Thursday, April 24, 2008

Tofu to the Rescue

There are several ingredients that I can count on when I've forgotten to prepare or defrost something for dinner (which is more often than you might think). One of the best proteins I can always count on in such a dire situation is tofu. Tofu can last in your fridge for up to a few months if unopened, and also freezes and defrosts exceptionally well (but must first be drained). I always keep at least one block of silken tofu in my fridge for "dinner emergencies" like this one. It's incredibly versatile and can adjust to suit whatever you're in the mood for. A scramble? Try using silken tofu instead of eggs. Want something meatier? Try marinating it in barbecue and then grilling it. Or, if you're like me and craving something deep fried and crunchy, you don't even need to bust out the breadcrumbs--just dip it in some flour and fry away.

I often make deep fried tofu because it really is an easy, comforting dish that's super easy to change up. All you have to do is play with the seasoning that you add to the flour in order to have a different dish. I often make chili-lime spiced tofu and serve it with a cilantro raita to dip in. This time I was in the mood for the fragrant and spicy flavors of sichuan peppercorn. This kind of pepper is really tasty because it has a complex and balanced flavor that's both smoky, piquant and sweet all at once. Simply dry roast the peppercorns with some salt until fragrant and the peppercorns make a popping noise. Then grind the mixture in a mortar and pestle (or a spice grinder, but I like to hear them pop, and I like the texture better when done by hand). I mixed the spice mixture into the flour and then dredged the tofu pieces in it--no egg or other "food glue" needed to help the crust adhere, thanks to the tofu's natural moisture.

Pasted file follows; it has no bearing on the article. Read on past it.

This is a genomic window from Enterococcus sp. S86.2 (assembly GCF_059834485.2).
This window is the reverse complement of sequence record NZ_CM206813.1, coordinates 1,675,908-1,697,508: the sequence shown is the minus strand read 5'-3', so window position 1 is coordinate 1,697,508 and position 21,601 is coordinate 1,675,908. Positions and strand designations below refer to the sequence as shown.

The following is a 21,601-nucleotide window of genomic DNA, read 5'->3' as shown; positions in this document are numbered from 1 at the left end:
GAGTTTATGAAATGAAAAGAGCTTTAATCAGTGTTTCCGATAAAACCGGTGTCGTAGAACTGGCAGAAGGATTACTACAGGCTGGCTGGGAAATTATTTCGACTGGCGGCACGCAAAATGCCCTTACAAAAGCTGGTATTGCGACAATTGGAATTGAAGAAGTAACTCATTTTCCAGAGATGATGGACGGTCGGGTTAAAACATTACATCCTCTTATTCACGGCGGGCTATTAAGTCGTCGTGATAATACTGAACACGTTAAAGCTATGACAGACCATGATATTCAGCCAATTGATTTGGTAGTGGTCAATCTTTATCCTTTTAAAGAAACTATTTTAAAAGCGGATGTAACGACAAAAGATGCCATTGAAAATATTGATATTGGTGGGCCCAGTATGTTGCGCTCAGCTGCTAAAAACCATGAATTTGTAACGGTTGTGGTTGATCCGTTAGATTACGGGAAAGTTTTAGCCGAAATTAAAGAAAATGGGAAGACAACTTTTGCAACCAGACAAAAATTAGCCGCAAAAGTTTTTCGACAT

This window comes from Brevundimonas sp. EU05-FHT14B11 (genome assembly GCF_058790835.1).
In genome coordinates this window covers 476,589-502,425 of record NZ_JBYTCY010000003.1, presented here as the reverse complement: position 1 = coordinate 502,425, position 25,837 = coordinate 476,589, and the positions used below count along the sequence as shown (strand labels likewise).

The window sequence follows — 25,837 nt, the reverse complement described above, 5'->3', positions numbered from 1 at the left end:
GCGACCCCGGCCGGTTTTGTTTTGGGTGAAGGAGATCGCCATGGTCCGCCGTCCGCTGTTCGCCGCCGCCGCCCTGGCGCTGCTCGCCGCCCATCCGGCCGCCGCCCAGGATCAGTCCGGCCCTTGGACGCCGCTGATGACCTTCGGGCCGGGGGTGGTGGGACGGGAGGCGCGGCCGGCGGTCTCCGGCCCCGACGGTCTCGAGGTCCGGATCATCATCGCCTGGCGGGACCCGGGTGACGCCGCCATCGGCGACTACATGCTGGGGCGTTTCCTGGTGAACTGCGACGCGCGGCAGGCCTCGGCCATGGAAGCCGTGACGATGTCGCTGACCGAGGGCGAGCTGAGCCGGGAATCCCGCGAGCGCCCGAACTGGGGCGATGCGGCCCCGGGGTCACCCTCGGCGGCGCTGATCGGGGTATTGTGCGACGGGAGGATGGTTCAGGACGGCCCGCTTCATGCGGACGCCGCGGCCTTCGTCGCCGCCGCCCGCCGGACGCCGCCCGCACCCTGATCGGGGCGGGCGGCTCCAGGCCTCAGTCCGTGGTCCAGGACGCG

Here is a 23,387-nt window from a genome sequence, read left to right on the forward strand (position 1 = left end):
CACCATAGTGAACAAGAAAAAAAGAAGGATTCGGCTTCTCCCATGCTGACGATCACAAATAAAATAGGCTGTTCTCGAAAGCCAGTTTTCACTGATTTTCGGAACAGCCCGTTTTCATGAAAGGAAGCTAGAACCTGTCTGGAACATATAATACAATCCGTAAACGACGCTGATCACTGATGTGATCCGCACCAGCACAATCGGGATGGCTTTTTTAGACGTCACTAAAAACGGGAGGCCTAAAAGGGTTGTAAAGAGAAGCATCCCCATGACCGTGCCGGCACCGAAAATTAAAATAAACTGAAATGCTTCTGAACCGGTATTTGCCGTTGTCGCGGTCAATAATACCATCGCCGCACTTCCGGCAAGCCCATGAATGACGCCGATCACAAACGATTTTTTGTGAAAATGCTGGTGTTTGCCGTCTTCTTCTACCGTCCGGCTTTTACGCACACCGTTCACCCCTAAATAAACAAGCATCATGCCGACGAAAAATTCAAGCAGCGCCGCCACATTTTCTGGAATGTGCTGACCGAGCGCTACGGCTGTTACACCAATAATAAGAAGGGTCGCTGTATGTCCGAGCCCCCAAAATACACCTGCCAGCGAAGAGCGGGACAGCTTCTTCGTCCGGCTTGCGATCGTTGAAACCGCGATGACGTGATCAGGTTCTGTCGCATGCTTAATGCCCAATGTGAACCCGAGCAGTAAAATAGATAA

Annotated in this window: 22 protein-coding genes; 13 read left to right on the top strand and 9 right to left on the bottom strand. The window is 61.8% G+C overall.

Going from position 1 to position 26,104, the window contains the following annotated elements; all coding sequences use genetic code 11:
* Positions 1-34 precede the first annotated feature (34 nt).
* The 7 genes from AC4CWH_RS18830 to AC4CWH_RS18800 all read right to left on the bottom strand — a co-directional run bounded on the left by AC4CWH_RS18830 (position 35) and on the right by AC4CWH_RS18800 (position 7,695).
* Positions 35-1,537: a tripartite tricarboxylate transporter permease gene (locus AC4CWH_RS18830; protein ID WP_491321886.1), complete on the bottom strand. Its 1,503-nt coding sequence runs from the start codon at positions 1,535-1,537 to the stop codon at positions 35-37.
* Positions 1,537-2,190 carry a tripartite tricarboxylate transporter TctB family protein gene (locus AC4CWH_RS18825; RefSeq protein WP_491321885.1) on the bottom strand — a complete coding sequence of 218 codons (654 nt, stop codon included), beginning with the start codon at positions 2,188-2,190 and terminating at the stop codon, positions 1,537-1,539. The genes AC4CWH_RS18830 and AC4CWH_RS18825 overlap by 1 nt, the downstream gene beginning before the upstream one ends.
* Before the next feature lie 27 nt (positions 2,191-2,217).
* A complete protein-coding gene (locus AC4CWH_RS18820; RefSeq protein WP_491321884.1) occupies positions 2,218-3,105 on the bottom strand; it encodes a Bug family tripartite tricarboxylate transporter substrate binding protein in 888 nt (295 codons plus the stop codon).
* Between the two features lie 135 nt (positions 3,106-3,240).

Once it's fried, the tofu gets a nice delicate, spicy and crispy crust on the outside. Since I used silken tofu, the inside was soft and nearly molten, almost like a mozzarella stick. I like to serve mine with a dipping sauce on the side, and this time I went with a soy sauce based one to keep the Asian flavors going. Here's how I made mine, but definitely experiment with the kinds of flavors you like for the crust:

Sichuan Deep Fried Silken Tofu

1 package silken tofu
3 heaping Tbsp flour
2 tsp Sichuan peppercorns
6 tsp coarse salt
light oil (vegetable, canola, or peanut for frying)

1. Dry roast Sichuan peppercorns in a pan with 5 tsp of salt until fragrant and peppercorns start to pop. Grind mixture in a mortar and pestle and combine with flour in a large bowl.

2. Cut tofu into 1 x 2 inch pieces and lightly salt. Coat each piece in the flour mixture and set aside.

3. Fry tofu in oil (enough to cover tofu by an inch) in batches on medium high until brown and crisp on both sides. Enjoy!

**For the dipping sauce, combine 2 Tbsp soy sauce, 3 Tbsp malt vingegar, 1 tsp kecap manis, 1 tsp chopped cilantro and 1/2 a finely chopped spring onion.


1 comment:

krr said...

Maybe next time you prepare tofu you can run by the butcher shop and pick up some beef fat to marinate your tofu steaks in. :) I miss having you to talk about Top Chef with.